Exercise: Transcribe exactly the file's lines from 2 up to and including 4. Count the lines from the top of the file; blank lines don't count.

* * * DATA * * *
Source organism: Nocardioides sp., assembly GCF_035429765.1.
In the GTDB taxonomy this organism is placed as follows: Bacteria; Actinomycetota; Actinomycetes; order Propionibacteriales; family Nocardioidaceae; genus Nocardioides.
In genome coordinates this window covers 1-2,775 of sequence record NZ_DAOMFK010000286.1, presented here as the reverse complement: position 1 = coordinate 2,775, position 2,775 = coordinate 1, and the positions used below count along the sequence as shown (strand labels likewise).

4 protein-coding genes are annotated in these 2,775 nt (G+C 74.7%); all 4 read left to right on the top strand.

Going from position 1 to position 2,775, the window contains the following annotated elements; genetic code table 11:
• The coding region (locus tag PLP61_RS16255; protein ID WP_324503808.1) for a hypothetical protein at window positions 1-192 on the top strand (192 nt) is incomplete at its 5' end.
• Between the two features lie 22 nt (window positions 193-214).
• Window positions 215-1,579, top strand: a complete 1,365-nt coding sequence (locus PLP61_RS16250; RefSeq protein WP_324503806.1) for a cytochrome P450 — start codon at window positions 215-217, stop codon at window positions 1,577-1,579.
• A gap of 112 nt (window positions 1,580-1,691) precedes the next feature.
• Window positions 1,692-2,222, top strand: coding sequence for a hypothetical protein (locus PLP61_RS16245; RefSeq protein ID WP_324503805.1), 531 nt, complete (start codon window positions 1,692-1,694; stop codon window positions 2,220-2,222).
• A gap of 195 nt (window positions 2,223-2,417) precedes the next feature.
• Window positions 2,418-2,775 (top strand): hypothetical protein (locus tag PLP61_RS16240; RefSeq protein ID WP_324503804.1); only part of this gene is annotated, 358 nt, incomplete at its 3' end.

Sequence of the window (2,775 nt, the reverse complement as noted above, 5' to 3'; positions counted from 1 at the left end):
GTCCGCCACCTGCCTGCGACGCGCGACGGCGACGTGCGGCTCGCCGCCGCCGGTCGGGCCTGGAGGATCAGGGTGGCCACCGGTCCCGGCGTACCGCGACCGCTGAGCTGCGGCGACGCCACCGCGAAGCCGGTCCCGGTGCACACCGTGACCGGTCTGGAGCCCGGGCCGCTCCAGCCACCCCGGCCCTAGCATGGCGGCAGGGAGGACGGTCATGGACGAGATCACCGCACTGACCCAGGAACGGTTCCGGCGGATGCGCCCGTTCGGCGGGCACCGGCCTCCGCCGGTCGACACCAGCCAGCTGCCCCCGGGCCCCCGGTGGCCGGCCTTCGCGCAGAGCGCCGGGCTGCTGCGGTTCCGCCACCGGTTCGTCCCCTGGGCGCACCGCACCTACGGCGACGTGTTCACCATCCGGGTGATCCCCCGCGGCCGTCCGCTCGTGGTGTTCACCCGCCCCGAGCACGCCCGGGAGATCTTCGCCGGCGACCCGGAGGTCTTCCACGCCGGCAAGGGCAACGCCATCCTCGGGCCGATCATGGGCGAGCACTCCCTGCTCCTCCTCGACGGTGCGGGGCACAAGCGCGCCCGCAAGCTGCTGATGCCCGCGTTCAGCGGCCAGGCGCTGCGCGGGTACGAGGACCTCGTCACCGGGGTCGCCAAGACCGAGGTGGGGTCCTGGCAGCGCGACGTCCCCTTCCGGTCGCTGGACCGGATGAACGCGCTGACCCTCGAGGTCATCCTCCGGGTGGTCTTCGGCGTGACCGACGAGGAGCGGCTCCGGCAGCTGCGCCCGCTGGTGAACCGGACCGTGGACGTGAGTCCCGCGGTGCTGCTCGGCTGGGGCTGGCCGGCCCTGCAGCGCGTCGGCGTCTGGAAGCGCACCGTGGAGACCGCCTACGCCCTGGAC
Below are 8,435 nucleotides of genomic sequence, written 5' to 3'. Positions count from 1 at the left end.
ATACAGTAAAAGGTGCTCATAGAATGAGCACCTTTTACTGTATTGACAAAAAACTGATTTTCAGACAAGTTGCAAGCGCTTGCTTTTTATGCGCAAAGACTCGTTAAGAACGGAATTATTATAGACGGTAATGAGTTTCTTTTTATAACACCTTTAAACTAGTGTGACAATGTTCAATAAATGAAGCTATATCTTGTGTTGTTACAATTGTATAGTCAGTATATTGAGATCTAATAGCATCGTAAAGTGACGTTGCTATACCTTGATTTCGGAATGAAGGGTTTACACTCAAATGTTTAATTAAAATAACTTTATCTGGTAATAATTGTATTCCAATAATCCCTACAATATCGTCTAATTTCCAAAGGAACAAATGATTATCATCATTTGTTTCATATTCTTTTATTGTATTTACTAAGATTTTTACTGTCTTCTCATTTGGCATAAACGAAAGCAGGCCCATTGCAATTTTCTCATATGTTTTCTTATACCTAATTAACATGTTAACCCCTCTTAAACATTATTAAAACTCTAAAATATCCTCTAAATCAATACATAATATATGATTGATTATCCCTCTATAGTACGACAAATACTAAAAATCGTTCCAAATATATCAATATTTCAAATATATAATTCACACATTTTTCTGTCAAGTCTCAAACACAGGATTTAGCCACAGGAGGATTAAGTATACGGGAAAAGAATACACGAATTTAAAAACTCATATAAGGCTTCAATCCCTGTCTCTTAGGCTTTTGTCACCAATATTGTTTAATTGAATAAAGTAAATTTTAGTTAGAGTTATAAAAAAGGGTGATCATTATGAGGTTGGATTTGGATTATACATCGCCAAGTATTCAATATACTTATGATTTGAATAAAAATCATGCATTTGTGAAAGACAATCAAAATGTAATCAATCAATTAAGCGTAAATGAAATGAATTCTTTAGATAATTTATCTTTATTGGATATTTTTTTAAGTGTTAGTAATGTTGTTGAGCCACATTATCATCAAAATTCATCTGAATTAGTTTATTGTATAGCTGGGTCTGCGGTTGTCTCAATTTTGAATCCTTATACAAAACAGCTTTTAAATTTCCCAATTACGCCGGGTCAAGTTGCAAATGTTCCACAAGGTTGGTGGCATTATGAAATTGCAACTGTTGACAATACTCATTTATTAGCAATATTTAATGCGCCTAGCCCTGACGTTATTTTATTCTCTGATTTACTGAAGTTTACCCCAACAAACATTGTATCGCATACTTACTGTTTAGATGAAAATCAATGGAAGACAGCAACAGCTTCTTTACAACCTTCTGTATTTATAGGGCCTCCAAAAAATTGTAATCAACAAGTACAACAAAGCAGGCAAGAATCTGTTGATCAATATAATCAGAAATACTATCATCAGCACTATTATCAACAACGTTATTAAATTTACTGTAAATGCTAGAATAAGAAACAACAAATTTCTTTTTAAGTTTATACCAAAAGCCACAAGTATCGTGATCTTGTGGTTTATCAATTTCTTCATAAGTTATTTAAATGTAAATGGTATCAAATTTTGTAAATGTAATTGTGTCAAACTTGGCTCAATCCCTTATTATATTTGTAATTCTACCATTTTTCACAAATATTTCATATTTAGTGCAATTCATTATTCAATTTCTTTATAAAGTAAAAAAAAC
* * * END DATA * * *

In the GTDB taxonomy this organism is placed as follows: Bacteria; Actinomycetota; Actinomycetes; order Propionibacteriales; family Nocardioidaceae; genus Nocardioides.
In genome coordinates this window covers 1-2,775 of sequence record NZ_DAOMFK010000286.1, presented here as the reverse complement: position 1 = coordinate 2,775, position 2,775 = coordinate 1, and the positions used below count along the sequence as shown (strand labels likewise).

4 protein-coding genes are annotated in these 2,775 nt (G+C 74.7%); all 4 read left to right on the top strand.